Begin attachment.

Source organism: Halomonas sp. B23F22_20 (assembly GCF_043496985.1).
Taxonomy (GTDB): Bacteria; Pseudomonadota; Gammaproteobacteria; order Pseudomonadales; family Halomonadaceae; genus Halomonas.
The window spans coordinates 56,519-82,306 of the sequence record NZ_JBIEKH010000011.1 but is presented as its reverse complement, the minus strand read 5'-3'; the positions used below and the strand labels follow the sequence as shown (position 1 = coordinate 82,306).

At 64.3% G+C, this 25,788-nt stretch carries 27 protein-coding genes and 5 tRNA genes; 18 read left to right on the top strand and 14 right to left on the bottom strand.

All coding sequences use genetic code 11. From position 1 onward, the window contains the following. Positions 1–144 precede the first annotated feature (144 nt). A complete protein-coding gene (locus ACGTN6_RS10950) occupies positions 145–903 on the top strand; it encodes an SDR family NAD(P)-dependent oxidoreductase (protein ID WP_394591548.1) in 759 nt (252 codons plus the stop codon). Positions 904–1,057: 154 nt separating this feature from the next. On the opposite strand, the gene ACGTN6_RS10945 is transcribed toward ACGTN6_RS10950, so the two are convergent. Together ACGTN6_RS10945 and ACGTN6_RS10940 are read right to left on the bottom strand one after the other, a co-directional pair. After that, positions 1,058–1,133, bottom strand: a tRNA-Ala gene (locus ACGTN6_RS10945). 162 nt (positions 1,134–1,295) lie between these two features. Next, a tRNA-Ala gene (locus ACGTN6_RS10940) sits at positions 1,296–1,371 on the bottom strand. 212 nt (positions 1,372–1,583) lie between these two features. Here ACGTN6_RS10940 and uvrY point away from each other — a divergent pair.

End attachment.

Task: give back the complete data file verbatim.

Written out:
Source organism: Halomonas sp. B23F22_20 (assembly GCF_043496985.1).
Taxonomy (GTDB): Bacteria; Pseudomonadota; Gammaproteobacteria; order Pseudomonadales; family Halomonadaceae; genus Halomonas.
The window spans coordinates 56,519-82,306 of the sequence record NZ_JBIEKH010000011.1 but is presented as its reverse complement, the minus strand read 5'-3'; the positions used below and the strand labels follow the sequence as shown (position 1 = coordinate 82,306).

At 64.3% G+C, this 25,788-nt stretch carries 27 protein-coding genes and 5 tRNA genes; 18 read left to right on the top strand and 14 right to left on the bottom strand.

All coding sequences use genetic code 11. From position 1 onward, the window contains the following. Positions 1–144 precede the first annotated feature (144 nt). A complete protein-coding gene (locus ACGTN6_RS10950) occupies positions 145–903 on the top strand; it encodes an SDR family NAD(P)-dependent oxidoreductase (protein ID WP_394591548.1) in 759 nt (252 codons plus the stop codon). Positions 904–1,057: 154 nt separating this feature from the next. On the opposite strand, the gene ACGTN6_RS10945 is transcribed toward ACGTN6_RS10950, so the two are convergent. Together ACGTN6_RS10945 and ACGTN6_RS10940 are read right to left on the bottom strand one after the other, a co-directional pair. After that, positions 1,058–1,133, bottom strand: a tRNA-Ala gene (locus ACGTN6_RS10945). 162 nt (positions 1,134–1,295) lie between these two features. Next, a tRNA-Ala gene (locus ACGTN6_RS10940) sits at positions 1,296–1,371 on the bottom strand. 212 nt (positions 1,372–1,583) lie between these two features. Here ACGTN6_RS10940 and uvrY point away from each other — a divergent pair.